Welcome Statement Letter to Future Students:
How to Stop Procrastinati How to Stop Procrastinating Delaying, postponing, deferring—you know what I'm talking about: We've all been there, and we all know how awful it can be to keep pushing something back further and further until it can't be pushed anymore. As a student, you're constantly being bogged down with papersassignments, tests to study for.
Things pile up quickly, and before you know it, you're left with just one day or night to do it all. And while it's easy to fall into the category of a procrastinator, believe it or not, it's just as easy to climb back out and become proactive about your studies.
In fact, things seem to become easier when you've got them under control. Your work will seem more manageable because it will bewhich means that you'll have more free time to do the things you like. You'll actually spend less time or no time! So, before you have a chance to start procrastinating and not read this article, I'm going to give you my top 12 tips on how to stop procrastinating.
Make a to-do list and put it somewhere you can see. Every day or every week or bothmake a to-do list of all the things you want to accomplish.
This includes making certain notes, doing research for a paper, writing an essay. Then, set deadlines for these tasks. Not only will this organization be important for planning out your tasks, but seeing them written down on paper next to their due dates will make them less abstract and more real—which will make you that much more determined to complete them on time.
Eat your veggies first metaphorically speaking. When it comes to eating dinner, you want to save the best for last, right? The best is usually dessert, so what does that mean you should eat first? Your veggies, of course! Get those veggies out of the way, and you're one step closer to the best part of your meal—dessert!
Just like eating your veggies first, finishing your most dreaded tasks first will make the rest of your tasks feel much less stressful. Once the worst part is over, you can focus on things that are easier or more enjoyable. And by "break stuff," I mean break larger tasks down into smaller tasks to make them more digestible and easier to do.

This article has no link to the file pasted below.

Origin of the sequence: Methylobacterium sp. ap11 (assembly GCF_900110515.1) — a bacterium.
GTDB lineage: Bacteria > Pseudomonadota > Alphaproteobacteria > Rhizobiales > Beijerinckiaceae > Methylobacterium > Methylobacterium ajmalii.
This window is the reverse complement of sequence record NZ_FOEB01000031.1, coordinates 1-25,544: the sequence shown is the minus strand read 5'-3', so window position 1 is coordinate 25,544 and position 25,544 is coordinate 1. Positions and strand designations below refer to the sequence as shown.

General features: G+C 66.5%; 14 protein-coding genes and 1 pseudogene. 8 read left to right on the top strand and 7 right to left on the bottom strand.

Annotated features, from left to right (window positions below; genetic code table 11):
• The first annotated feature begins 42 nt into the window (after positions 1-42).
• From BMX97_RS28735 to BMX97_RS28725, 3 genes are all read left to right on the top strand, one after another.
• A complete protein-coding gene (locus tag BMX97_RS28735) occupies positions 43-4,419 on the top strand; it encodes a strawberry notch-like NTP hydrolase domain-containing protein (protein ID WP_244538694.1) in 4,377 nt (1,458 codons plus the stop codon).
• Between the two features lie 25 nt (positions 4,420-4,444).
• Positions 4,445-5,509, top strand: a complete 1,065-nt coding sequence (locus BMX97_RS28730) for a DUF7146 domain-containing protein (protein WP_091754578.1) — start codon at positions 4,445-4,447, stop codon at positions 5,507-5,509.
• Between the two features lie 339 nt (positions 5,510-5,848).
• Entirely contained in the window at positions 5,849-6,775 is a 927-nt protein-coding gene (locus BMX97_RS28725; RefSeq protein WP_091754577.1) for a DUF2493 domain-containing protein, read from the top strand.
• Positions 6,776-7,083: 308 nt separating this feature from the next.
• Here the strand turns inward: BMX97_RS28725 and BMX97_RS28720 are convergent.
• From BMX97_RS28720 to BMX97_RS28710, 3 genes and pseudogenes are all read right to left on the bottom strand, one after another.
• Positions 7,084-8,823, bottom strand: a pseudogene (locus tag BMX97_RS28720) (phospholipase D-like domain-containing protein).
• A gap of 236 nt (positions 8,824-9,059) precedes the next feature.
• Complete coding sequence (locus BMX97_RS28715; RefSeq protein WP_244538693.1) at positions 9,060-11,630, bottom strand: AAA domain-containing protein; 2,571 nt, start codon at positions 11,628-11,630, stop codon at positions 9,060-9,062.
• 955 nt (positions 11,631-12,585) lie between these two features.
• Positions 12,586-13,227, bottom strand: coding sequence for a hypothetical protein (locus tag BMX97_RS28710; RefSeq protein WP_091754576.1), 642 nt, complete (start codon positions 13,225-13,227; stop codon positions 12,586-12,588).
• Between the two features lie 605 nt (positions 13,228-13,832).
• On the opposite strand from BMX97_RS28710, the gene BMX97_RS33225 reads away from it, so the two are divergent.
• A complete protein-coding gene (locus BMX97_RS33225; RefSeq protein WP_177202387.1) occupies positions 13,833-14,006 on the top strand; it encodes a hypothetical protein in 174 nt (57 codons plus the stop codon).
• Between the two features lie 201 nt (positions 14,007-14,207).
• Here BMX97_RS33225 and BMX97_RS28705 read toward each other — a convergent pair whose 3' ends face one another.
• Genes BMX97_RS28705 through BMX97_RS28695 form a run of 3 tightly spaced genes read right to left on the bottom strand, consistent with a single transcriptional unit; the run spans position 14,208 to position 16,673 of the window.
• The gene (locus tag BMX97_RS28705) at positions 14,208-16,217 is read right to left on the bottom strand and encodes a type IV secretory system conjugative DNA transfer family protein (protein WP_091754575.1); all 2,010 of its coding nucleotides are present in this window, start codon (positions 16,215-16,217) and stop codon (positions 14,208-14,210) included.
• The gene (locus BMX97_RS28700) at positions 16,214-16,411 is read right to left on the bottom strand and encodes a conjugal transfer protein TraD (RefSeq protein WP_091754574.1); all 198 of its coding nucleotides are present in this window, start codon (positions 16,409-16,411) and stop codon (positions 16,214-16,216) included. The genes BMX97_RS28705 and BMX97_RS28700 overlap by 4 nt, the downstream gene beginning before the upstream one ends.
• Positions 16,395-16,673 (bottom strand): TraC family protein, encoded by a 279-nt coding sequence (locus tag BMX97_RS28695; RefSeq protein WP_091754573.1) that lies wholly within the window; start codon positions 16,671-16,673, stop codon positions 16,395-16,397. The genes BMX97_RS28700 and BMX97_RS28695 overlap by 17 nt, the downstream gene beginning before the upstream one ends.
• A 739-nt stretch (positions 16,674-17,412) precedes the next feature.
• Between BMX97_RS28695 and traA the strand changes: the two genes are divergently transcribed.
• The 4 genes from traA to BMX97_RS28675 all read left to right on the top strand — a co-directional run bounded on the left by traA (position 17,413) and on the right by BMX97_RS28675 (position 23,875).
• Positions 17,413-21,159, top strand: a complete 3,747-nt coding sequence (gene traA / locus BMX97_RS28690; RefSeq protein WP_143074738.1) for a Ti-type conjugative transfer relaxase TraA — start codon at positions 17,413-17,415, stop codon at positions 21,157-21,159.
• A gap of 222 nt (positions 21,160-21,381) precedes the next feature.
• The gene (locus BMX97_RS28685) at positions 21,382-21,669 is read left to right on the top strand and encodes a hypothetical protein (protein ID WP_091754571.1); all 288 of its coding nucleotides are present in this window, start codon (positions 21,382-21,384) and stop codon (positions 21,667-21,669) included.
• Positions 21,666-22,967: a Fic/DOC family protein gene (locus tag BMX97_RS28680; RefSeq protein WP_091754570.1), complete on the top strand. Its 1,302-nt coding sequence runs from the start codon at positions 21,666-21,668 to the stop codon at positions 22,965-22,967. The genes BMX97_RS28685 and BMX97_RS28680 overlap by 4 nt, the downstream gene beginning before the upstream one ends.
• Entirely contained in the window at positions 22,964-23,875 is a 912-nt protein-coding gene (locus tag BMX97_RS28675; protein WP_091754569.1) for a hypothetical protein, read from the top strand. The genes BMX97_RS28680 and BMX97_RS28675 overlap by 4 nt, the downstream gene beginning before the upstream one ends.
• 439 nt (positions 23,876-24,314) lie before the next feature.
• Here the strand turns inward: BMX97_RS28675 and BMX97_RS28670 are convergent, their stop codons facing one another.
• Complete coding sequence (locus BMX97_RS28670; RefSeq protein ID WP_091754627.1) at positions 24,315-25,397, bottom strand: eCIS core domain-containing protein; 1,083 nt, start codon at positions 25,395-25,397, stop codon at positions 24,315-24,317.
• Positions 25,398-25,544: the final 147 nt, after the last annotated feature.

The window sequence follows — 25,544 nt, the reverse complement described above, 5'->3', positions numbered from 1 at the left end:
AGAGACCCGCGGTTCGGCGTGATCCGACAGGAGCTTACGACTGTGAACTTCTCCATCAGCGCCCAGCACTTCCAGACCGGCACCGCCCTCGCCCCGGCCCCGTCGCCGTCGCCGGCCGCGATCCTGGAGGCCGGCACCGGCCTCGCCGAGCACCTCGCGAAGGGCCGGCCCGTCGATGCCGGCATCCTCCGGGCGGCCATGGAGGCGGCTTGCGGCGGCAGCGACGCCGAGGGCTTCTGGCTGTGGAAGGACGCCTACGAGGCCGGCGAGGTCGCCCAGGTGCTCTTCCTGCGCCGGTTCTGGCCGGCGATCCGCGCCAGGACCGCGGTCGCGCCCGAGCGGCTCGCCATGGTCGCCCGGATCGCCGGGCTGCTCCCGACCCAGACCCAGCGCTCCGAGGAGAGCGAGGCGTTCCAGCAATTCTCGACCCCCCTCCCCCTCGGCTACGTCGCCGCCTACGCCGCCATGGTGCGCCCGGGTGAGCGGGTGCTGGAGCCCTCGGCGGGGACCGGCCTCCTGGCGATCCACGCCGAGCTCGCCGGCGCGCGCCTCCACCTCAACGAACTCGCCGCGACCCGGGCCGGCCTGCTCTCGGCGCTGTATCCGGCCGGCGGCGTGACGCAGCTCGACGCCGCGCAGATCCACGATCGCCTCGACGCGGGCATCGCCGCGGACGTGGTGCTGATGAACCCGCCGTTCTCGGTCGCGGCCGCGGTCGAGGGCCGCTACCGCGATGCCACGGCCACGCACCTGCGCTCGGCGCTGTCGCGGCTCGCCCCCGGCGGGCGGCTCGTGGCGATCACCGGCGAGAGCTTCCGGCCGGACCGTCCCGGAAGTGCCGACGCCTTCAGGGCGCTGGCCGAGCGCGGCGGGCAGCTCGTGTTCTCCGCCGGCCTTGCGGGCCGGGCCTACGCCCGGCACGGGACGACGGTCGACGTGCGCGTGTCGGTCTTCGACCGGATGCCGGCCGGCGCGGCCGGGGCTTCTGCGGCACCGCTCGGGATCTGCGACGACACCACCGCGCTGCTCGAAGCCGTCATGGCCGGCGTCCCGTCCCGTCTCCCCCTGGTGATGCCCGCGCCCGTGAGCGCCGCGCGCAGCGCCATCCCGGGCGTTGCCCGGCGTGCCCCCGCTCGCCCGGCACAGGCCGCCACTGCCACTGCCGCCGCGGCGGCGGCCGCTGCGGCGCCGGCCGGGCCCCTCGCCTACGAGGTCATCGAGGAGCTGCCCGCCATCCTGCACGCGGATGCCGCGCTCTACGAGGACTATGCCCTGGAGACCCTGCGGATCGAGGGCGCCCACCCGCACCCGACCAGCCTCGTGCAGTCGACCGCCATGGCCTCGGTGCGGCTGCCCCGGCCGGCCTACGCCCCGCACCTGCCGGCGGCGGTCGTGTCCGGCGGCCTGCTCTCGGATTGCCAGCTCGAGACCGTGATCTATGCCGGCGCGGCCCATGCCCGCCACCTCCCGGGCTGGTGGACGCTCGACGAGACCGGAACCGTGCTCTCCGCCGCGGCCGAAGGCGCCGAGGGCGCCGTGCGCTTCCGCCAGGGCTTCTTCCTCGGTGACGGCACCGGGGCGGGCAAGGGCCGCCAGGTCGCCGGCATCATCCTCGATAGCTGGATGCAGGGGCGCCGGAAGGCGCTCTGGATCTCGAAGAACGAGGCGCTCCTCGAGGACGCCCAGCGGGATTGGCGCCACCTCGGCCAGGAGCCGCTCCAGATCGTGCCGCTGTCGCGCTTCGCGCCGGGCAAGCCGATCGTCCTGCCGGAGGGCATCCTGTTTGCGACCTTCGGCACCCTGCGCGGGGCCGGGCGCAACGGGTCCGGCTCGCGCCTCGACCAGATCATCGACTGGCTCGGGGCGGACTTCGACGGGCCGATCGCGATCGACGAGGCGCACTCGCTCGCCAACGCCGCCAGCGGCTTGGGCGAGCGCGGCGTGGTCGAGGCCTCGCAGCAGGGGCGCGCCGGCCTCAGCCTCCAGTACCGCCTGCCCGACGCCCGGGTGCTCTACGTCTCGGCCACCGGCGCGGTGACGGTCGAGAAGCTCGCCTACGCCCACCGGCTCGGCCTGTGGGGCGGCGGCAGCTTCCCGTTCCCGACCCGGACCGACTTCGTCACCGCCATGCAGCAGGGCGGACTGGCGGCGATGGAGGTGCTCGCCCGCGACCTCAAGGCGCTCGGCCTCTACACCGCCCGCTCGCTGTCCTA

When you have what seems like one huge project hovering over you, of course you'll do anything to avoid even starting it.
But when you break this big, bad task up into smaller tasks, you'll feel less overwhelmed and realize that these smaller tasks aren't nearly as daunting as the larger one at hand.
Be reliable and responsible—stick to your word. Make yourself accountable to a trusted friend or family member. It's pretty easy to let things slide when the only person you have to report to is yourself, so inform others of your goals or plans.
This way, if you let yourself down, you'll be letting others down, too. Eliminate distractions and clear your work area. Whether it's your dorm room bed or a cubicle at the library, clear your space of distractions or set a specific time for themand make room for the important stuff.
Do you have your books, notes, and favorite pen? Now put the things that aren't as important such as your phone and that magazine you've been wanting to read away for the time being.
This will make it easier for you to hunker down and work on what you need to. In addition, if you know you get distracted by your phone or browsing the Internet while trying to study, set a time and a time limit to do these things after you've accomplished some of your tasks.
You can even do it on your break—just make sure to stick to your schedule. Finish X so you can do Y. Tell yourself that if you finish X now, you can do Y later. For example, if you finish your report now, you can go see a movie with your friends later.May 16, · Letter to a young procrastinator.
Sign In Sign Up. Slate. Procrastination. A brief history of wasting time. May 16 PM. You're going to procrastinate anyway, so you may as well enjoy. Your procrastination is not an untamable beast. It is a habit that has some specific origin, and it is a habit that you can overcome.
Write about writing. Take 15 minutes and write a letter to yourself about why you don’t want to write this.
This lets you vent your frustrations and anxieties.
If you procrastinate on writing because. Nov 23, · But for an extreme procrastinator, those negative feelings can be just another reason to put the task off, with the behavior turning into a vicious, self-defeating cycle.
Sep 20, · Some procrastinate by doing useless things, such as searching for cat GIFs. So if it’s something like writing a letter of reference, the first step is just opening the letterhead and writing. Aside from pragmatics, writing at least a little every day keeps the thesis topic fresh in your mind, leaving you open to new ideas and interpretations.
You may even find yourself thinking about it and making conceptual progress as you complete mundane tasks such as driving to and from school and work. Overcoming Procrastination is Not an Easy Task - Procrastination is the act of putting off doing things at a later time or date for no particular reason.
For the person experiencing procrastination it can be either functional or dysfunctional according to the degree of the behavior (qtd. in Sweitzer 11).